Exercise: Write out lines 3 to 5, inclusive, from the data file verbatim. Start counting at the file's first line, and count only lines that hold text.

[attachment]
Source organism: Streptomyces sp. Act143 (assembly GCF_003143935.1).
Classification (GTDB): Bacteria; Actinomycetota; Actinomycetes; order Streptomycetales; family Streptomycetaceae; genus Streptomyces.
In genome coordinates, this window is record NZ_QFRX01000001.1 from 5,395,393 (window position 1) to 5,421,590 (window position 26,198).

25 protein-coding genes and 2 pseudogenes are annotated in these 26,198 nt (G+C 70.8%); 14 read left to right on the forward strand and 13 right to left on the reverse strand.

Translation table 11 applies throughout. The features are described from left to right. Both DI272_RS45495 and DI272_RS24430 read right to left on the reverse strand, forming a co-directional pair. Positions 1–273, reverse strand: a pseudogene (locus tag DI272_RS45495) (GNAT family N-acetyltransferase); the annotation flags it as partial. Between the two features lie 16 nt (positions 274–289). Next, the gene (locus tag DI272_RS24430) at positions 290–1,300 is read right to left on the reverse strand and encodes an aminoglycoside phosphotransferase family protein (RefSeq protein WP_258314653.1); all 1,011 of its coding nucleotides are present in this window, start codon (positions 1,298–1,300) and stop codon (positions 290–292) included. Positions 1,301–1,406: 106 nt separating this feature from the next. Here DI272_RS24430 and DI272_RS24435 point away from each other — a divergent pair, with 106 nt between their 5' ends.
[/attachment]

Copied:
In genome coordinates, this window is record NZ_QFRX01000001.1 from 5,395,393 (window position 1) to 5,421,590 (window position 26,198).

25 protein-coding genes and 2 pseudogenes are annotated in these 26,198 nt (G+C 70.8%); 14 read left to right on the forward strand and 13 right to left on the reverse strand.

Translation table 11 applies throughout. The features are described from left to right. Both DI272_RS45495 and DI272_RS24430 read right to left on the reverse strand, forming a co-directional pair. Positions 1–273, reverse strand: a pseudogene (locus tag DI272_RS45495) (GNAT family N-acetyltransferase); the annotation flags it as partial. Between the two features lie 16 nt (positions 274–289). Next, the gene (locus tag DI272_RS24430) at positions 290–1,300 is read right to left on the reverse strand and encodes an aminoglycoside phosphotransferase family protein (RefSeq protein WP_258314653.1); all 1,011 of its coding nucleotides are present in this window, start codon (positions 1,298–1,300) and stop codon (positions 290–292) included. Positions 1,301–1,406: 106 nt separating this feature from the next. Here DI272_RS24430 and DI272_RS24435 point away from each other — a divergent pair, with 106 nt between their 5' ends.